An Excerpt from “March 1917: The Red Wheel, Node III, Book 3,” by Aleksandr Solzhenitsyn

One of the masterpieces of world literature, The Red Wheel is Nobel prize–winner Aleksandr Solzhenitsyn’s multivolume epic work about the Russian Revolution told in the form of a historical novel. March 1917—the third node—tells the story, day by day, of the Russian Revolution itself. Until recently, the final two nodes have been unavailable in English. The publication of Book 1 of March 1917 (in 2017) and Book 2 (in 2019) has begun to rectify this situation. In March 1917, Book 3 the forces of revolutionary disintegration spread out from Petrograd all the way to the front lines of World War I, presaging Russia’s collapse.

From Chapter 354

How could you not light up at the thought that you were taking part in Russia’s moments of greatness! While Russia’s future was diving in and out of the hidden swell of negotiations in the Tsar’s train car in Pskov, the engineer Lomonosov was pacing from office to office, from telephone to telephone—taking tiger-claw steps, his boot seeming to grab a piece of the floor each time it separated from it—but mostly to the telegraph, which was still connected to Pskov. Sitting at the other end was a railway inspector who had traveled with Guchkov to secure the road and who was recounting various minutiae from his observations.

This moment—dreamed of, longed for, by so many generations of the Russian intelligentsia, so many revolutionaries who had gone into exile or emigration, this fantastic, unattainable moment—here it had come and was passing in muffled obscurity inside a shuttered train car at the half-dark Pskov train station. How could the former little cadet and student railroader Yuri Lomonosov have imagined that he might be the first man in the Russian capital to catch—snatch—the news of the despot’s abdication and cast it on the waves of a free and exultant Russia! (And would people remember his service?) Right now, Yuri Vladimirovich was reveling in each look, each move, each joke of his, each grasp of the receiver, each fingering of the streaming tape.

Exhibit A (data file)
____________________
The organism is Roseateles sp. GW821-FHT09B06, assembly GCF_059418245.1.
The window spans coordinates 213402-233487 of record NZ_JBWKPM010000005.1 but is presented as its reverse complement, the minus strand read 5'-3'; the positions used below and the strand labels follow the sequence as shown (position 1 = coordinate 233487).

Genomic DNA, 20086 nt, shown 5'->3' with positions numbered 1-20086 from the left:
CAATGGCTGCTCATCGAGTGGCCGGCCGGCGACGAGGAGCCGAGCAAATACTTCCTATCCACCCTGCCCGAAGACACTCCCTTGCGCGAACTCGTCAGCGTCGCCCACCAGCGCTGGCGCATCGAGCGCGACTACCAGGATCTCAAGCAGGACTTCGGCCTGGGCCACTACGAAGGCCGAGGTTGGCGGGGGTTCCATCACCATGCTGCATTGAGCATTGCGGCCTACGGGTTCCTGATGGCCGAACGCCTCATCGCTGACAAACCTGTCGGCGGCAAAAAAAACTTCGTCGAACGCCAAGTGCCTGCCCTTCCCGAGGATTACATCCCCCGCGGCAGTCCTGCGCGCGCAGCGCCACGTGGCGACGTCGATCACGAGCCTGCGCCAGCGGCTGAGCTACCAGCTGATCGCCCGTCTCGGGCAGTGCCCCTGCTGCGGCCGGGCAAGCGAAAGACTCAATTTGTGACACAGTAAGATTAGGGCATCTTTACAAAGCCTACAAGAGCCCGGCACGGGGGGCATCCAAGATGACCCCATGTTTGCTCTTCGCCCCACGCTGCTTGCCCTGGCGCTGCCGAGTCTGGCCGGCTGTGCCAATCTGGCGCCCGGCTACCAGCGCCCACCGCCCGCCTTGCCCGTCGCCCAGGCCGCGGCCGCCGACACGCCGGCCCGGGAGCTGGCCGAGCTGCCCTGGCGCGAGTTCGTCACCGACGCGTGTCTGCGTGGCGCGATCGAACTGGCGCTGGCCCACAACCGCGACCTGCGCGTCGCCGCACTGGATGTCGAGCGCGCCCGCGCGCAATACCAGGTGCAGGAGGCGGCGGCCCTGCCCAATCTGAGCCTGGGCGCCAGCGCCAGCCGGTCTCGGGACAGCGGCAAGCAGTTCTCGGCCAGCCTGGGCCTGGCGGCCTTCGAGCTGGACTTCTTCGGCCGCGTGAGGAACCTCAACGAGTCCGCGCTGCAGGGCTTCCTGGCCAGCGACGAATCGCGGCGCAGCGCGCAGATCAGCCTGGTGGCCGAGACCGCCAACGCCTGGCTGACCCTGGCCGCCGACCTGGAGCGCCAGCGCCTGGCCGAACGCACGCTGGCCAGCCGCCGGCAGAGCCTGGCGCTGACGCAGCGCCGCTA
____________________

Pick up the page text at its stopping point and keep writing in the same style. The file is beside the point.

In the Tauride Palace, people were terribly agitated, waiting, but they had no direct connection to Pskov. Rodzyanko ordered that the act of abdication, as soon as it appeared, be transmitted by telegraph in code to the Ministry of Roads and Railways and from there by telephone to the Tauride Palace.

While Bublikov, badly wounded over not having been appointed minister, and maybe even especially for that reason, ordered that the first substantive tape from Pskov be delivered to him in his office first.

And so, after Pskov reported that the deputies had left the imperial train, Bublikov stood by the telegraph to await what was to follow.

Another half-hour’s anguish ensued. No tape. He’d refused? Hadn’t abdicated? There, in Pskov, they already knew but weren’t reporting anything. Or they were encoding.

At last, it came! Bublikov took it and carried away the secret. Without opening his door, without sharing—he himself would be the first to transmit it to someone in the Tauride Palace.

Finally he shared it with Lomonosov as a reward. It was a brief telegram from Guchkov to Rodzyanko: “Assent obtained”! But until the Manifesto itself came in, mum’s the word.

So there would be no chance to cast it on the Russian waves, except to whisper to loyal colleagues like Rulevsky or Sosnovsky. Lomonosov didn’t get to strike.

Sic transit . . .! Here he’d been the emperor of a great country, and now in the blink of an eye he’d become a former emperor and no longer would elicit obsequiousness, respect, or regret in anyone.

The tape started flowing again, not encoded, but not about abdication at all. Pskov was asking, on Guchkov’s instruction, to assign the imperial train a route to GHQ.

Lomonosov exploded. They’ve lost their minds! How can an abdicated despot be allowed to go to GHQ? And have the entire army handed over to him? This was another coup!

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